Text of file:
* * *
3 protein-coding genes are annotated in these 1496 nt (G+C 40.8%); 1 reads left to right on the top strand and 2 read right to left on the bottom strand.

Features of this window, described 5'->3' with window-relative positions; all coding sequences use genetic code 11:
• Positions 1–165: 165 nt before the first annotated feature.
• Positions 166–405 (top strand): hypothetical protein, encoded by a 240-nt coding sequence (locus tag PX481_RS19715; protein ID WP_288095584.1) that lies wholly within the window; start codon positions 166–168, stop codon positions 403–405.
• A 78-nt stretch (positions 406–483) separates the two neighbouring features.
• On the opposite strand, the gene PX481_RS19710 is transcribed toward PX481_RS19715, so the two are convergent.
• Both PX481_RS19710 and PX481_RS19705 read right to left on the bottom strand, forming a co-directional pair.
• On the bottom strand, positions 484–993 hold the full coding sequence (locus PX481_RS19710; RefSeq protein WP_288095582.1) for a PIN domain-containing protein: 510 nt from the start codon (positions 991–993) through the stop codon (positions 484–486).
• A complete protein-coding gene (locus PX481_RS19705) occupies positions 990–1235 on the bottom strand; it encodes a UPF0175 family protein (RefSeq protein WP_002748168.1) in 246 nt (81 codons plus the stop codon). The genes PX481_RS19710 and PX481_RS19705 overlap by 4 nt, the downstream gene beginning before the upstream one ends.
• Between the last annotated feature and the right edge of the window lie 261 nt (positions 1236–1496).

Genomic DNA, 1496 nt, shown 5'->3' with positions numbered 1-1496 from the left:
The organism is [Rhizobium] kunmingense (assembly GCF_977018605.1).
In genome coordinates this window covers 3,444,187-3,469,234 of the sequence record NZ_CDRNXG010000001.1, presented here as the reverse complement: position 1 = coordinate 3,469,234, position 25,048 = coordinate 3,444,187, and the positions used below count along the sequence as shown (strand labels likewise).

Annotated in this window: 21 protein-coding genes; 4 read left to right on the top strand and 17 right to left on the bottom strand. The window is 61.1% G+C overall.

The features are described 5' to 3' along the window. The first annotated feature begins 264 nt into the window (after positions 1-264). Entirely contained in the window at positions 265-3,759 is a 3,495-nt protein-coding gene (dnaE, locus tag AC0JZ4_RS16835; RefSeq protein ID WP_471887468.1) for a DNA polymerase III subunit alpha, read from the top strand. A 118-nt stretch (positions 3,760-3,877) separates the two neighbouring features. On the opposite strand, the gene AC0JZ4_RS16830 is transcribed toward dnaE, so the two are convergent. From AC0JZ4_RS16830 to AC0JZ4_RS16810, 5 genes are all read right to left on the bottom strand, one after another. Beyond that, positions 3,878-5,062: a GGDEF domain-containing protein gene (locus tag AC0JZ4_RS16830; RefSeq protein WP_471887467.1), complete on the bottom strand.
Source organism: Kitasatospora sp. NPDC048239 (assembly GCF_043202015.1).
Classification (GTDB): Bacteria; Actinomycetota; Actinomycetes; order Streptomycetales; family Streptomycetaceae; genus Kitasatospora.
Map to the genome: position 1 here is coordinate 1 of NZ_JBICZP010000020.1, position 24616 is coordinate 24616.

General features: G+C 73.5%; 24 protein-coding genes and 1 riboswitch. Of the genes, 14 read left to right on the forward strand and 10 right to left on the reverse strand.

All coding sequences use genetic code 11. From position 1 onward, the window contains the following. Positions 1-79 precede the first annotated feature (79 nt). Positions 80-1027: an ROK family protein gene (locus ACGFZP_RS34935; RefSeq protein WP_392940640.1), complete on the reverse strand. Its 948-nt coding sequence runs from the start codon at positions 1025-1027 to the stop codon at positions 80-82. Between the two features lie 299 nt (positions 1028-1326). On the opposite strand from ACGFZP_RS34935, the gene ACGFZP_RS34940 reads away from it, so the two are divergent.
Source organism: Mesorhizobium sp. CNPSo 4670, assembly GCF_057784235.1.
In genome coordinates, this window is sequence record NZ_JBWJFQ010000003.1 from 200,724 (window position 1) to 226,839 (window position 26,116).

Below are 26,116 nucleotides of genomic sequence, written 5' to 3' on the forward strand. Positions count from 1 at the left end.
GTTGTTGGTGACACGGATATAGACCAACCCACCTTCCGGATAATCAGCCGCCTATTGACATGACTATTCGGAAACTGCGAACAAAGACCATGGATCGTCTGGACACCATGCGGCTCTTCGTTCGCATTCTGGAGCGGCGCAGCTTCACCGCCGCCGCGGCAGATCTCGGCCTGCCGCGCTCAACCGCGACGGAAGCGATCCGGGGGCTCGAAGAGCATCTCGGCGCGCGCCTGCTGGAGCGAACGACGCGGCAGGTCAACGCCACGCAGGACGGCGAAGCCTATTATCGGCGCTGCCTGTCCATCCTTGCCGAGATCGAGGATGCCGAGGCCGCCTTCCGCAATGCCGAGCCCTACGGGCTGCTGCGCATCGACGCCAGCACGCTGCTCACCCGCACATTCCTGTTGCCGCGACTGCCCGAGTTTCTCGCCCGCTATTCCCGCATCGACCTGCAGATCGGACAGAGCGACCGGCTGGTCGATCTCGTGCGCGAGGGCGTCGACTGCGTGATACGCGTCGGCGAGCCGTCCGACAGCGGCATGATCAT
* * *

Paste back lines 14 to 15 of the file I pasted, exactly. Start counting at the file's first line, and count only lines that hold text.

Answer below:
Annotated in this window: 21 protein-coding genes; 4 read left to right on the top strand and 17 right to left on the bottom strand. The window is 61.1% G+C overall.

The features are described 5' to 3' along the window. The first annotated feature begins 264 nt into the window (after positions 1-264). Entirely contained in the window at positions 265-3,759 is a 3,495-nt protein-coding gene (dnaE, locus tag AC0JZ4_RS16835; RefSeq protein ID WP_471887468.1) for a DNA polymerase III subunit alpha, read from the top strand. A 118-nt stretch (positions 3,760-3,877) separates the two neighbouring features. On the opposite strand, the gene AC0JZ4_RS16830 is transcribed toward dnaE, so the two are convergent. From AC0JZ4_RS16830 to AC0JZ4_RS16810, 5 genes are all read right to left on the bottom strand, one after another. Beyond that, positions 3,878-5,062: a GGDEF domain-containing protein gene (locus tag AC0JZ4_RS16830; RefSeq protein WP_471887467.1), complete on the bottom strand.